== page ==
EXCLUSIVE —Link11, a DDoS mitigation firm, says that DDoS attacks fell 60% across Europe following the takedown of WebStresser, the largest DDoS-for-hire portal on the market.
The service was taken down last week, on April 24, when several law enforcement agencies across Europe, under Europol coordination, seized servers, arrested suspects, and shut down the website WebStresser.org, a popular portal where Internet users would go to register, pay for accounts, and launch DDoS attacks against other websites.
Takedowns of DDoS-for-hire services make temporary dents
In a report that Link11 plans to publish later today on its website, the company said that WebStresser’s takedown had a significant impact on DDoS activity, especially across Europe.
“The Link11 Security Operation Center (LSOC), which monitors DDoS attack activity on the internet 24/7, has registered lower attack activity, especially on April 25 and 26, presumably due to [the] elimination of the source,” a Link11 spokesperson says.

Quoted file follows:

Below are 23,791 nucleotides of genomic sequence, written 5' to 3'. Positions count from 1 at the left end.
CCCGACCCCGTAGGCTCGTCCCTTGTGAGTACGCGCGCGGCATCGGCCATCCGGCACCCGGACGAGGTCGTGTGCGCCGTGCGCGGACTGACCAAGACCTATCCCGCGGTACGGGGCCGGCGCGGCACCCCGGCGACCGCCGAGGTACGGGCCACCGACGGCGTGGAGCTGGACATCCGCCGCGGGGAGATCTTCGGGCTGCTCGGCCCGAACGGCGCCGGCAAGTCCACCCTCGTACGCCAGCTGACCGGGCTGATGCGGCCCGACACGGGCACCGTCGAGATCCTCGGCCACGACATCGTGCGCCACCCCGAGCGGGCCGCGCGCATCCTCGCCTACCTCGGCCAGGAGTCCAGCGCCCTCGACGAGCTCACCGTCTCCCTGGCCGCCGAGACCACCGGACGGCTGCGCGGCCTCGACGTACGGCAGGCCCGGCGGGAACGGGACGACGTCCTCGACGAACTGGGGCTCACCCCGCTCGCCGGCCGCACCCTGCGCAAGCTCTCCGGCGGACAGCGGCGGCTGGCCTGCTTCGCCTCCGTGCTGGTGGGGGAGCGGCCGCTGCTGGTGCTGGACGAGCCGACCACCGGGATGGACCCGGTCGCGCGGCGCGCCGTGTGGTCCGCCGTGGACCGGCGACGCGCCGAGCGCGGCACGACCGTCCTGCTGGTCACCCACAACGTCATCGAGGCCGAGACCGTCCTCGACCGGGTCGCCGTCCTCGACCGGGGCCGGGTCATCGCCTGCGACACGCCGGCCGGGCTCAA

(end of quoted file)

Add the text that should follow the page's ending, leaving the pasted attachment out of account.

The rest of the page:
“The LSOC has seen a roughly 60% decline in DDoS attacks on targets in Europe, […] down 64% from the peak number recorded,” he said.
Onur Cengiz, Head of the Link11 Security Operation Center, says the slowdown in DDoS attacks is only temporary, and he anticipates attacks to ramp up as new DDoS services rise to fill the gap created by WebStresser’s abrupt demise.
WebStresser was the most popular DDoS-for-hire service
Europol said WebStresser had over 136,000 registered users at the time it was shut down and had been responsible for over 4 million DDoS attacks in recent years. Prices for a WebStresser premium account that had access to the DDoS feature started as low as €15 ($18.25).
The service was by far the most popular DDoS booter (also known as DDoS stresser) service on the market, also receiving top billing in Google searches for “DDoS booter” or “DDoS stresser” keywords.
The service was supposedly run by a Serbian 19-year-old named Jovan “m1rk” Mirkovic.
According to the Link11 DDoS Report for Q4 2017, Europe had seen approximately 13,452 DDoS attacks in the last three months of 2017, totaling 1,675 hours combined, with the largest reaching 70.1 Gbps. The Link11 report cited a 116% rise in DDoS attacks.